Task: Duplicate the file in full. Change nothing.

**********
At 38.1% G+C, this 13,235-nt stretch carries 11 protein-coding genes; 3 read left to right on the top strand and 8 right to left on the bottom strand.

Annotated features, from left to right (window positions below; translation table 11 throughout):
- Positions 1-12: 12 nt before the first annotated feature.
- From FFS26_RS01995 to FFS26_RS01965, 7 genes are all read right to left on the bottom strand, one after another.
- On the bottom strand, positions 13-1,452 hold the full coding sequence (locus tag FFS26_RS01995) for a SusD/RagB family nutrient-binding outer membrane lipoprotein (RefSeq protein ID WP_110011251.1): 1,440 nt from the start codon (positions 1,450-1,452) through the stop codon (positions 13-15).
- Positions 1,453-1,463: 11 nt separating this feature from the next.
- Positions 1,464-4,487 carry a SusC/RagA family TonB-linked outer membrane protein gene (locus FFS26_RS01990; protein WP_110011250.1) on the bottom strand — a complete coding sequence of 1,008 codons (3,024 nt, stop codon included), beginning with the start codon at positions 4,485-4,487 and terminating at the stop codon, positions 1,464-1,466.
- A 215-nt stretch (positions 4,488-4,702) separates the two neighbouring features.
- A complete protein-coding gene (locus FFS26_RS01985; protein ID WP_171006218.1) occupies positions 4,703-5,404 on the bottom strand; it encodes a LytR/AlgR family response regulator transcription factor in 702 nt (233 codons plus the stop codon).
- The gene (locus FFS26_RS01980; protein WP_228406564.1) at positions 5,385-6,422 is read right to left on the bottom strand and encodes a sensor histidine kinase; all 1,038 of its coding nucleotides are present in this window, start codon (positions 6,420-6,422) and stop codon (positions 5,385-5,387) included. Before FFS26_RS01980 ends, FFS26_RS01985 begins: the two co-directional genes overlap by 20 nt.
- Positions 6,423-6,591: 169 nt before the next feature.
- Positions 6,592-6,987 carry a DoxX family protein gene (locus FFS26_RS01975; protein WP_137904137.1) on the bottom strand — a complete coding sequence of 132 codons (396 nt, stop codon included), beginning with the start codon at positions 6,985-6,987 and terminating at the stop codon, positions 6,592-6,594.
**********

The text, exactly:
At 38.1% G+C, this 13,235-nt stretch carries 11 protein-coding genes; 3 read left to right on the top strand and 8 right to left on the bottom strand.

Annotated features, from left to right (window positions below; translation table 11 throughout):
- Positions 1-12: 12 nt before the first annotated feature.
- From FFS26_RS01995 to FFS26_RS01965, 7 genes are all read right to left on the bottom strand, one after another.
- On the bottom strand, positions 13-1,452 hold the full coding sequence (locus tag FFS26_RS01995) for a SusD/RagB family nutrient-binding outer membrane lipoprotein (RefSeq protein ID WP_110011251.1): 1,440 nt from the start codon (positions 1,450-1,452) through the stop codon (positions 13-15).
- Positions 1,453-1,463: 11 nt separating this feature from the next.
- Positions 1,464-4,487 carry a SusC/RagA family TonB-linked outer membrane protein gene (locus FFS26_RS01990; protein WP_110011250.1) on the bottom strand — a complete coding sequence of 1,008 codons (3,024 nt, stop codon included), beginning with the start codon at positions 4,485-4,487 and terminating at the stop codon, positions 1,464-1,466.
- A 215-nt stretch (positions 4,488-4,702) separates the two neighbouring features.
- A complete protein-coding gene (locus FFS26_RS01985; protein ID WP_171006218.1) occupies positions 4,703-5,404 on the bottom strand; it encodes a LytR/AlgR family response regulator transcription factor in 702 nt (233 codons plus the stop codon).
- The gene (locus FFS26_RS01980; protein WP_228406564.1) at positions 5,385-6,422 is read right to left on the bottom strand and encodes a sensor histidine kinase; all 1,038 of its coding nucleotides are present in this window, start codon (positions 6,420-6,422) and stop codon (positions 5,385-5,387) included. Before FFS26_RS01980 ends, FFS26_RS01985 begins: the two co-directional genes overlap by 20 nt.
- Positions 6,423-6,591: 169 nt before the next feature.
- Positions 6,592-6,987 carry a DoxX family protein gene (locus FFS26_RS01975; protein WP_137904137.1) on the bottom strand — a complete coding sequence of 132 codons (396 nt, stop codon included), beginning with the start codon at positions 6,985-6,987 and terminating at the stop codon, positions 6,592-6,594.